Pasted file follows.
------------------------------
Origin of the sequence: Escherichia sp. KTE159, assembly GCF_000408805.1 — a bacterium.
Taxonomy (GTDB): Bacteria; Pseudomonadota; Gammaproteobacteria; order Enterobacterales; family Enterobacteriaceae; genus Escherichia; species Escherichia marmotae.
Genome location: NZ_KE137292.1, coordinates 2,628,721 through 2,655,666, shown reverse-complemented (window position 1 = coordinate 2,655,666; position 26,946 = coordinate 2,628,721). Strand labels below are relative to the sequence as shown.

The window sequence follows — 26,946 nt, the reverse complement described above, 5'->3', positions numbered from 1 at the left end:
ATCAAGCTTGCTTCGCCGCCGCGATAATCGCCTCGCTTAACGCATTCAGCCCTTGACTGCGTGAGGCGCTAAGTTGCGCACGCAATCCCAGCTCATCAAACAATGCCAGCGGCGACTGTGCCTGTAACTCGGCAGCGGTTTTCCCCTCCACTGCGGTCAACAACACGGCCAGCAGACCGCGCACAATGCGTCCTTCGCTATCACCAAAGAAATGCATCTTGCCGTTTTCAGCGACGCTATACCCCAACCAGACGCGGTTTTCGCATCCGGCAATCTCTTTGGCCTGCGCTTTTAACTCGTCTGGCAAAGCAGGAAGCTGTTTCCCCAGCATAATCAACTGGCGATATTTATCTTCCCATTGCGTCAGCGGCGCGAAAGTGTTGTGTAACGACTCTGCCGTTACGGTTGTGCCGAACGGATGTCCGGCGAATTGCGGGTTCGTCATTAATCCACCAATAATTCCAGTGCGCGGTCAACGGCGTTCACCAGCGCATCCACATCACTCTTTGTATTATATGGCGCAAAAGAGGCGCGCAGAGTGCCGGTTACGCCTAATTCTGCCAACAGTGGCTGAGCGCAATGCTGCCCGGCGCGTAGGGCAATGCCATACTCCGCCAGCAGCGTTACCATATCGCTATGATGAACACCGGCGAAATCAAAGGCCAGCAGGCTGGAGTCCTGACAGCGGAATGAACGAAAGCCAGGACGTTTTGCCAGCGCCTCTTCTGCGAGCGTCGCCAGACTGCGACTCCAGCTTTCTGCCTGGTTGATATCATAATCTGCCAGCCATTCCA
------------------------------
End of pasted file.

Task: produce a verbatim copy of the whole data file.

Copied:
Origin of the sequence: Escherichia sp. KTE159, assembly GCF_000408805.1 — a bacterium.
Taxonomy (GTDB): Bacteria; Pseudomonadota; Gammaproteobacteria; order Enterobacterales; family Enterobacteriaceae; genus Escherichia; species Escherichia marmotae.
Genome location: NZ_KE137292.1, coordinates 2,628,721 through 2,655,666, shown reverse-complemented (window position 1 = coordinate 2,655,666; position 26,946 = coordinate 2,628,721). Strand labels below are relative to the sequence as shown.

The window sequence follows — 26,946 nt, the reverse complement described above, 5'->3', positions numbered from 1 at the left end:
ATCAAGCTTGCTTCGCCGCCGCGATAATCGCCTCGCTTAACGCATTCAGCCCTTGACTGCGTGAGGCGCTAAGTTGCGCACGCAATCCCAGCTCATCAAACAATGCCAGCGGCGACTGTGCCTGTAACTCGGCAGCGGTTTTCCCCTCCACTGCGGTCAACAACACGGCCAGCAGACCGCGCACAATGCGTCCTTCGCTATCACCAAAGAAATGCATCTTGCCGTTTTCAGCGACGCTATACCCCAACCAGACGCGGTTTTCGCATCCGGCAATCTCTTTGGCCTGCGCTTTTAACTCGTCTGGCAAAGCAGGAAGCTGTTTCCCCAGCATAATCAACTGGCGATATTTATCTTCCCATTGCGTCAGCGGCGCGAAAGTGTTGTGTAACGACTCTGCCGTTACGGTTGTGCCGAACGGATGTCCGGCGAATTGCGGGTTCGTCATTAATCCACCAATAATTCCAGTGCGCGGTCAACGGCGTTCACCAGCGCATCCACATCACTCTTTGTATTATATGGCGCAAAAGAGGCGCGCAGAGTGCCGGTTACGCCTAATTCTGCCAACAGTGGCTGAGCGCAATGCTGCCCGGCGCGTAGGGCAATGCCATACTCCGCCAGCAGCGTTACCATATCGCTATGATGAACACCGGCGAAATCAAAGGCCAGCAGGCTGGAGTCCTGACAGCGGAATGAACGAAAGCCAGGACGTTTTGCCAGCGCCTCTTCTGCGAGCGTCGCCAGACTGCGACTCCAGCTTTCTGCCTGGTTGATATCATAATCTGCCAGCCATTCCA